|Text by Tracey Francis, Cinenova Working Group|
This year, 2020 which is already infamous, has challenged us in more ways than we could have ever expected. Everything has shifted and even if we want to remain still we can’t. So, for Black History Month I have selected from our archive The Haircut (1992) by Veronica Martel.
It is an intelligent film and reminder that artists have been challenging and responding to the inequalities of race, class and gender throughout each decade. Also, to think there were projects such as Adopt-a-student scheme (London Weekend Television) which this student film was supported by. It seems unimaginable today when statements are being made from many well established and creative organisations, that say we must do better in relation to diversity when schemes were made available but then disappeared. Perhaps these schemes were no longer seen as important or adding to ‘British’ culture.
However, in her film Veronica Martel uses a common experience of the sacred father-son and barber shop scenario to create the centerpiece of this film. She brilliantly captures the intimacy and complexities of a relationship between a black couple who are both emotionally at different stages. In The Haircut she digs deep and explores the couples relationship, which is laid bare because of a haircut for all to witness, and shows how small cracks can turn into chasms.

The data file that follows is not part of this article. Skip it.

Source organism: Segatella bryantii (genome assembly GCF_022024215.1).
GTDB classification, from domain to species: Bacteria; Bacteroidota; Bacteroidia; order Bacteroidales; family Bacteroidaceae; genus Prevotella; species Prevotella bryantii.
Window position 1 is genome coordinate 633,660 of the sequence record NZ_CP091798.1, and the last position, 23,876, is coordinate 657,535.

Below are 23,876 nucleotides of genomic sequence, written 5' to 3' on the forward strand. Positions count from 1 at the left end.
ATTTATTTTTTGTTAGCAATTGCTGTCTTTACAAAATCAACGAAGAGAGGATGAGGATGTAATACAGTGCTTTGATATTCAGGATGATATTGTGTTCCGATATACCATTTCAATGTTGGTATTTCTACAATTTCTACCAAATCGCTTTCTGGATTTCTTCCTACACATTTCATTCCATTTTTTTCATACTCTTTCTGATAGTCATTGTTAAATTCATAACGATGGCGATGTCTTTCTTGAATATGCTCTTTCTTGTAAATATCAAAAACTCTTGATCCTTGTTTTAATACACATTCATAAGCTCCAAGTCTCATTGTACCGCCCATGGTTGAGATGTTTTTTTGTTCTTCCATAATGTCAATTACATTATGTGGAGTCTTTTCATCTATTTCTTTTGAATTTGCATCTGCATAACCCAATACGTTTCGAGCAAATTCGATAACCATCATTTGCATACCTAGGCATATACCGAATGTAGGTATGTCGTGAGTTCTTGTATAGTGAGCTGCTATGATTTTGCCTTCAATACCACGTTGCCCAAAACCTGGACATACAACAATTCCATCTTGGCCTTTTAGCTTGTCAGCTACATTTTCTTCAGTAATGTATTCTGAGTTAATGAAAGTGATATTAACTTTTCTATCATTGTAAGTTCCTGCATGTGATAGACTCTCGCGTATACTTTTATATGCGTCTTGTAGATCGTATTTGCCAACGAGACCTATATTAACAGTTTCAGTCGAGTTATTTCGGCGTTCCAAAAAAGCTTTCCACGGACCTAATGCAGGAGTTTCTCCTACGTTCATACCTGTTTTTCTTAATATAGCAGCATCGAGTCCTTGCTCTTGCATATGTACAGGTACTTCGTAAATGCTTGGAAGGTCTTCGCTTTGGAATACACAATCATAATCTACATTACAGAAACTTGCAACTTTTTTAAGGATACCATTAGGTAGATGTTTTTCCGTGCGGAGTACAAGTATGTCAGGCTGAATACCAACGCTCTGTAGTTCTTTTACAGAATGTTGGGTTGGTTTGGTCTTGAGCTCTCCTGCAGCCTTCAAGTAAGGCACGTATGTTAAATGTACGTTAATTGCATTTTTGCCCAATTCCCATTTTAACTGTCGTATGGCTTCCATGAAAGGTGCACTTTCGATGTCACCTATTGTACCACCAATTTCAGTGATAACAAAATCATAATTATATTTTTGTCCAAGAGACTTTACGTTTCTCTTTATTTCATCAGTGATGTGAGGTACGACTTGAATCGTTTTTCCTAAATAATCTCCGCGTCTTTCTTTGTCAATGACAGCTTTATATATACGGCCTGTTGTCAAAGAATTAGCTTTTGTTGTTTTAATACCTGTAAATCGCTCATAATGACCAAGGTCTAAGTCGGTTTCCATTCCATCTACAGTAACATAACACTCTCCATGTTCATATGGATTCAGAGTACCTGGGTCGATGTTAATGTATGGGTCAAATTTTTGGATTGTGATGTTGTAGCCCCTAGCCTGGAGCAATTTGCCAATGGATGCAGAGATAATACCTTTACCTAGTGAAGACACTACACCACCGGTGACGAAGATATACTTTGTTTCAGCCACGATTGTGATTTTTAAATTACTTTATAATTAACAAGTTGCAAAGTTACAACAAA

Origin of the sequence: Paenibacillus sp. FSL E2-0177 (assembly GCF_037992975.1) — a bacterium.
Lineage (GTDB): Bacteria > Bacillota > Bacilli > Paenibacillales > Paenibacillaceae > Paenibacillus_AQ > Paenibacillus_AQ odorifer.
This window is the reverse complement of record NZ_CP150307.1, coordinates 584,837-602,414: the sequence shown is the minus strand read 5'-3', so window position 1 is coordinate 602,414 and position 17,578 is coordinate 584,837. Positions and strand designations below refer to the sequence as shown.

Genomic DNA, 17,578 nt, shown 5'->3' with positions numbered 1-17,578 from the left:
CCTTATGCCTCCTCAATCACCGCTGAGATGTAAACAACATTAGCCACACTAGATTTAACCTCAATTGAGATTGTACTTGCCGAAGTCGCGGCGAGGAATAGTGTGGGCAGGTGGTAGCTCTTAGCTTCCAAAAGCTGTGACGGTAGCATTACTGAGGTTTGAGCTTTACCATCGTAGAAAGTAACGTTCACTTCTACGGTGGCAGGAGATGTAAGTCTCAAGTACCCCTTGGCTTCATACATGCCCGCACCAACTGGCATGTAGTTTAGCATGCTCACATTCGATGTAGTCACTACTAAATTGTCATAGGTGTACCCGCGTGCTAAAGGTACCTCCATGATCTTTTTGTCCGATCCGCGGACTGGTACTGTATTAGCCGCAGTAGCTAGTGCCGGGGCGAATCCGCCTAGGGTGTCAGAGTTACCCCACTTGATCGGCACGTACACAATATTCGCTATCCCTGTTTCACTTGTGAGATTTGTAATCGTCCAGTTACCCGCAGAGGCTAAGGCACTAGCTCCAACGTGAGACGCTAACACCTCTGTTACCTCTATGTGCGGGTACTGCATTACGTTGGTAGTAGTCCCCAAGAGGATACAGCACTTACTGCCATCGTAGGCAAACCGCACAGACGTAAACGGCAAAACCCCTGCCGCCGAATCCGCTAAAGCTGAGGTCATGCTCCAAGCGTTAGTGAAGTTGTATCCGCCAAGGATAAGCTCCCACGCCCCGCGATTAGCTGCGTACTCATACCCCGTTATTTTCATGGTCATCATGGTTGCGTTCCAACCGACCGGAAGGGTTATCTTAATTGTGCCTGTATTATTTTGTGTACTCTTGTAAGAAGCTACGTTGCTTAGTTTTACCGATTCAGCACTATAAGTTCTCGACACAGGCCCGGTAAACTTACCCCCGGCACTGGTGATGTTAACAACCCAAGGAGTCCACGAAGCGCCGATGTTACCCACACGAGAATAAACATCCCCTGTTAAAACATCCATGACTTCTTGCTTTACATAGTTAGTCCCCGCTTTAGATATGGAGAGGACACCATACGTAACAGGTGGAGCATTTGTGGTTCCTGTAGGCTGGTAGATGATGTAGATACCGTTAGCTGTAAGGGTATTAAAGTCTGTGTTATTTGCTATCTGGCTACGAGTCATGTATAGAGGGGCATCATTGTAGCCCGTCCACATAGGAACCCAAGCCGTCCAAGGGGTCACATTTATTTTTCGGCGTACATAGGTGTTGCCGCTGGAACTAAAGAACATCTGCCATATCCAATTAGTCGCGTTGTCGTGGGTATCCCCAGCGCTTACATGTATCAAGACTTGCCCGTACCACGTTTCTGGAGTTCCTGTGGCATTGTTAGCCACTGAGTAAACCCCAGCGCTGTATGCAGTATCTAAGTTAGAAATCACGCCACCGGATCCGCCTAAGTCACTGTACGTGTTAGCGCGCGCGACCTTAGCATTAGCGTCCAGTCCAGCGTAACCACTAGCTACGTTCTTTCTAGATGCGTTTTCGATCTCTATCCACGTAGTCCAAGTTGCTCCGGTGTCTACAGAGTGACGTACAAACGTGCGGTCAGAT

The Haircut starts with a direct question from the mother who says, ‘ I specifically asked you not to get his haircut…’ and there begins the tension, embedded gender roles, egos and the unresolved issues that have caused the relationship to end. This ugly conversation that turns into a one raised voice against a remaining calm voice argument is a voice over to footage of the intimate relationship of a child being made to feel safe by one of his parents. But then we hear the buzzing of the clippers and the cause of the argument. Then suddenly we hear the young child saying a nursery rhyme. This moment interrupts the tension between the ex-partners to bring the viewer back to the child, who in his own way navigates his parents’ relationship, his place within it and his haircut.
Veronica Martel brings a rarely explored situation to film and The Haircut definitely has a place in British film history.